For visa applicants hoping to expedite their petitions, the cost of the premium processing service, an optional service which ensures applications receive a response in 15 calendar days, is about to rise. The cost of this fee is increased based on the percentage change in the Consumer Price Index for all Urban Consumers. Fortunately, the change shouldn’t be enough to discourage those who really need a quicker visa petition decision. The cost is only rising by $30, from $1,410 to $1,440, on December 2, 2019. Fee increases of this type are done in accordance with the Immigration and Nationality Act.
Who Does the Premium Processing Fee Apply To?
Some visa applicants who need their visas quickly have the option of speeding up the process by paying extra for the premium processing service. These applicants fall primarily into two categories: those filing Form I-129 and Form I-140. Form I-29 the “Petition for Nonimmigrant Worker,” covers many of the most common and popular visa categories, including the H-1B visa. The form is also used to request an extension of stay or to change to a more long-term nonimmigrant status granted by visas like the E2 Treaty Investor Visa and E1 Treaty Trader Visa, which are intended for non-immigrant entrepreneurs and foreign investors who fall under the parameters of treaty trader and treaty investor regulations.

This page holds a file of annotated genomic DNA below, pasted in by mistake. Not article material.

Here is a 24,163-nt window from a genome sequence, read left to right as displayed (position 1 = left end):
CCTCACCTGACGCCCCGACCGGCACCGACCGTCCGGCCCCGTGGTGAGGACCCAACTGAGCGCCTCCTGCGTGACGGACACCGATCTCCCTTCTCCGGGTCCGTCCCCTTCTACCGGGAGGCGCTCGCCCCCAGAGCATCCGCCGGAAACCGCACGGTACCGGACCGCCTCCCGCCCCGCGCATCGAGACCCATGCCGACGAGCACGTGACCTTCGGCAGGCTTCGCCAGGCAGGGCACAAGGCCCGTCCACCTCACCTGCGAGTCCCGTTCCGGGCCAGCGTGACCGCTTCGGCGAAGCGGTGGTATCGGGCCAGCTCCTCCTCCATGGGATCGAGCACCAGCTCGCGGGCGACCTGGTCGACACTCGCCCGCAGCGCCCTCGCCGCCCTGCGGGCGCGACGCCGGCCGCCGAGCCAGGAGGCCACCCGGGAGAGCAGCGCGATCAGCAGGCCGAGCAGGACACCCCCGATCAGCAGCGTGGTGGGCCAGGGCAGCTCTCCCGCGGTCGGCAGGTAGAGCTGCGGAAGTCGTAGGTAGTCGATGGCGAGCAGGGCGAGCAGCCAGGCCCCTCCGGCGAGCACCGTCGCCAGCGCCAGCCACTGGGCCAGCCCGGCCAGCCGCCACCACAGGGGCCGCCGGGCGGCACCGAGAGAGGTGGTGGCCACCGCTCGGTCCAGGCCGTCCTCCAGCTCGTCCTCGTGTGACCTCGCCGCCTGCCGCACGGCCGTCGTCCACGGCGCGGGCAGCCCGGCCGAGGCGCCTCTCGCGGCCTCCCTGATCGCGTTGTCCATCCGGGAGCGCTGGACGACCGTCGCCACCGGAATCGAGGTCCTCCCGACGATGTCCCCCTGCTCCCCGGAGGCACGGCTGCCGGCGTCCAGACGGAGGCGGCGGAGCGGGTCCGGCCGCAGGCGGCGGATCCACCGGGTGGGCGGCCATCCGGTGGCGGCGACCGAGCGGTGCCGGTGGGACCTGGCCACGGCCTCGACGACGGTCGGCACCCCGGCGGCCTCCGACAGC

Petitioners who qualify under the Form I-140 category qualify based on ability and education rather than finances, and include multi-national executives and managers and “aliens of extraordinary ability” (EB-1), members of professions with advanced degrees or exceptional ability whether or not they are seeking a National Interest Waiver (EB-2), and other skilled workers and professionals.
How Does the Premium Processing Option Help Visa Applicants?
Although spending an extra $1,440 for an optional service on what can sometimes be regarded as an expensive application process might seem like a waste, applicants should consider that, as of July 2019, the USCIS was experiencing an enormous backlog to the tune of about 2.4 million applications. Paying the premium guarantees a response in just 15 days, while applicants who choose to wait can find themselves holding off on their plans and twiddling their thumbs for a month or several months longer. For an entrepreneur trying to set up operations in the U.S., that additional time can make or break the business and impact other family matters such as placing children in new schools, and applicants can end up losing opportunities and valuable time that could be spent more productively. Ultimately, it is up to each applicant to decide if paying the premium is worth it, but when time is tight it can be considered a necessary expense.